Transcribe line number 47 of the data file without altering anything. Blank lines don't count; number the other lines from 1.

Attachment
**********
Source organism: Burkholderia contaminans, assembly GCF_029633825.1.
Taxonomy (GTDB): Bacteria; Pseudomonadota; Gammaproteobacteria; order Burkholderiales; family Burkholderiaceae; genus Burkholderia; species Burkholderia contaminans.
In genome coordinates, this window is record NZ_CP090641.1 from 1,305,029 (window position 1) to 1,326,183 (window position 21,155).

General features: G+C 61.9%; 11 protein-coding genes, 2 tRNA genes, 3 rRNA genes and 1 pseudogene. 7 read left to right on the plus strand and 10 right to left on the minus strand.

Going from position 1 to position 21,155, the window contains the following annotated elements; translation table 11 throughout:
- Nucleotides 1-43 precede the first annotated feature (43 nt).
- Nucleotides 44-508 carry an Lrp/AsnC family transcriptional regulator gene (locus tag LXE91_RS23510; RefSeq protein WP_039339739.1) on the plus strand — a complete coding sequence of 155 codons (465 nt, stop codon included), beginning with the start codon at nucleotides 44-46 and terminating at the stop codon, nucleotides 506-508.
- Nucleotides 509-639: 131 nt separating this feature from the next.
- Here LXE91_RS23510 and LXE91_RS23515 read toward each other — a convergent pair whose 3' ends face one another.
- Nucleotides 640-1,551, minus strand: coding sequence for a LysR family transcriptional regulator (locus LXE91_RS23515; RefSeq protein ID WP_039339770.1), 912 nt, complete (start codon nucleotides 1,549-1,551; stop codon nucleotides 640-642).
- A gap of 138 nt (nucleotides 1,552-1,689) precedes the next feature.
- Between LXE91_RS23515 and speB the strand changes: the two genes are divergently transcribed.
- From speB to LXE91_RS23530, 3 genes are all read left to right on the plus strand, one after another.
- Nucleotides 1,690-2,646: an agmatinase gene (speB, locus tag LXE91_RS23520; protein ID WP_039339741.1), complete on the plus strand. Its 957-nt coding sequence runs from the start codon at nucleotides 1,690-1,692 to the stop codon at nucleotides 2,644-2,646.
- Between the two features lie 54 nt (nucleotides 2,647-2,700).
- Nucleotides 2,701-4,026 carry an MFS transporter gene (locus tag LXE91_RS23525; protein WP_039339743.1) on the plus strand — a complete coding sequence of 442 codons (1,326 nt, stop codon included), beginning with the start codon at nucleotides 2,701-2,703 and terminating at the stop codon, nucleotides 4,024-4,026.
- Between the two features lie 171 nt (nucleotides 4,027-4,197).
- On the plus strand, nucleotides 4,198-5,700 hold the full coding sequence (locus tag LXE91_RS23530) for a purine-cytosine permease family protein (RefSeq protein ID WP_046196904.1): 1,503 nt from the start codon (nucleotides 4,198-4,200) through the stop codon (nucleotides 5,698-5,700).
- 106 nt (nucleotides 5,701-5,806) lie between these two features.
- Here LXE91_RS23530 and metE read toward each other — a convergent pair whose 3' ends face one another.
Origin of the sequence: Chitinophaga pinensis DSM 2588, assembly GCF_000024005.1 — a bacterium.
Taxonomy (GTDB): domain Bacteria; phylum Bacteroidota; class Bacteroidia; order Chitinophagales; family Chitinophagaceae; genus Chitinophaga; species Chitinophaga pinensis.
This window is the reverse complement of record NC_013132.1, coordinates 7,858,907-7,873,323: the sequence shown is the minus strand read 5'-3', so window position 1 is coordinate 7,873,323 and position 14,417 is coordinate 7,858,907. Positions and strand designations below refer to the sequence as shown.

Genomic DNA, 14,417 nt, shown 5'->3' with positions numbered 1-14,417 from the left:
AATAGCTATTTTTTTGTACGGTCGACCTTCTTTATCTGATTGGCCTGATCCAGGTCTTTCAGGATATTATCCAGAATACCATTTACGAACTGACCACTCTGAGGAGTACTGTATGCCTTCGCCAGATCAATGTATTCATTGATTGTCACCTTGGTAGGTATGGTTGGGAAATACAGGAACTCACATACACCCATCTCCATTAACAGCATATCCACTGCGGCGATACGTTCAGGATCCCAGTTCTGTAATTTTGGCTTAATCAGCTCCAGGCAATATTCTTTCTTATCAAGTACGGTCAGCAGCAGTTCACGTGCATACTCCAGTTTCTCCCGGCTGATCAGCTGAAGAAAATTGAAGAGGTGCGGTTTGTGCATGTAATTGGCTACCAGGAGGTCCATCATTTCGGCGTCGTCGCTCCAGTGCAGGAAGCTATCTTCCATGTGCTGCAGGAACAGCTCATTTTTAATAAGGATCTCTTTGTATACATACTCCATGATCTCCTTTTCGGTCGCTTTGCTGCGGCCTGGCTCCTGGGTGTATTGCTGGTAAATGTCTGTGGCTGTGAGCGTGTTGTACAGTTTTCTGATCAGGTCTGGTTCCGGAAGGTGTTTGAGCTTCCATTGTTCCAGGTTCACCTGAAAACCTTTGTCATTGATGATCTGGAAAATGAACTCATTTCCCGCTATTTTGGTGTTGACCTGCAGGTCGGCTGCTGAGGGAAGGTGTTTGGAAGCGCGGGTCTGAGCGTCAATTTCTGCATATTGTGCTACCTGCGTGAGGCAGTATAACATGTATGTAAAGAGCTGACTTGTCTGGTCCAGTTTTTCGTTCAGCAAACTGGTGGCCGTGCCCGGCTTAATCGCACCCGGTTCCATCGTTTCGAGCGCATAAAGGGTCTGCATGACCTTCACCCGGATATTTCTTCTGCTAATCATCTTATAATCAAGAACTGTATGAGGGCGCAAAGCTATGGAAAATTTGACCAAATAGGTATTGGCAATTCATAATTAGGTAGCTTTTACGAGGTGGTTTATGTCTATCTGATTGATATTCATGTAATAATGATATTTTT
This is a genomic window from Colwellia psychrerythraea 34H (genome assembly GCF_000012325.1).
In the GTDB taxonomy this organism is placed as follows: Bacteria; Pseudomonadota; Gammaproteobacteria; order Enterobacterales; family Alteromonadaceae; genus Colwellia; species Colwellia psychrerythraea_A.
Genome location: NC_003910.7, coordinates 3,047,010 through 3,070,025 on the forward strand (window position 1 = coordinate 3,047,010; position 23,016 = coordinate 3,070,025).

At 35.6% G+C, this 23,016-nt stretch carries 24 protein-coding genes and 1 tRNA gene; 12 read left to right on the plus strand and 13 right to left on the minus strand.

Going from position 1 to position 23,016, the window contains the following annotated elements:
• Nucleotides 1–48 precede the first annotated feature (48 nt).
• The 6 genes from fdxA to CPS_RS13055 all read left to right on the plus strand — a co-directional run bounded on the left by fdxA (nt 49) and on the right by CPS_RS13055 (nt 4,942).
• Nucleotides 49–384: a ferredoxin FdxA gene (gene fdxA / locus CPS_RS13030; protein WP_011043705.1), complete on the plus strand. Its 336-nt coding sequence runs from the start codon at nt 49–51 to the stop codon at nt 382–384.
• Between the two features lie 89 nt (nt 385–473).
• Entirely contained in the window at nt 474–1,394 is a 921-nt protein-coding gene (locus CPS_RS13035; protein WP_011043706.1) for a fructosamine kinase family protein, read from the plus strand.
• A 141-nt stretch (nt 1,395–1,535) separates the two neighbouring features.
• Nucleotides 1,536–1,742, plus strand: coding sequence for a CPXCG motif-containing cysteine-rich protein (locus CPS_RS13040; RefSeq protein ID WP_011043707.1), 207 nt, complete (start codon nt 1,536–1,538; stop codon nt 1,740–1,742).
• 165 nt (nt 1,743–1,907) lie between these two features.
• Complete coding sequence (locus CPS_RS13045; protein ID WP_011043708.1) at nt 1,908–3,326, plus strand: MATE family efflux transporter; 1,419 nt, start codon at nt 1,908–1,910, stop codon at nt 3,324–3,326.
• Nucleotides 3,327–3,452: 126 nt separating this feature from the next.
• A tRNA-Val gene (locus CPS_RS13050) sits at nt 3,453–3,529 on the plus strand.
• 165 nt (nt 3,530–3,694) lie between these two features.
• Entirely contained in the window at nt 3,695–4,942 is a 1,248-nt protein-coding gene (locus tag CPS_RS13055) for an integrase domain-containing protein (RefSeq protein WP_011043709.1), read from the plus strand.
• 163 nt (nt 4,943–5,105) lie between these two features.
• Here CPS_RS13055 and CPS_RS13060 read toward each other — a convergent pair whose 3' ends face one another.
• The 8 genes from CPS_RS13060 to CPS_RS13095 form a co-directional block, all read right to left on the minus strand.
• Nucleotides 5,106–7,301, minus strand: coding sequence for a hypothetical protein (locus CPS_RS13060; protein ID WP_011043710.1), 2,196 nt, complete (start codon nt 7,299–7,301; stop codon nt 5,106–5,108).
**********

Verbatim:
• Nucleotides 5,106–7,301, minus strand: coding sequence for a hypothetical protein (locus CPS_RS13060; protein ID WP_011043710.1), 2,196 nt, complete (start codon nt 7,299–7,301; stop codon nt 5,106–5,108).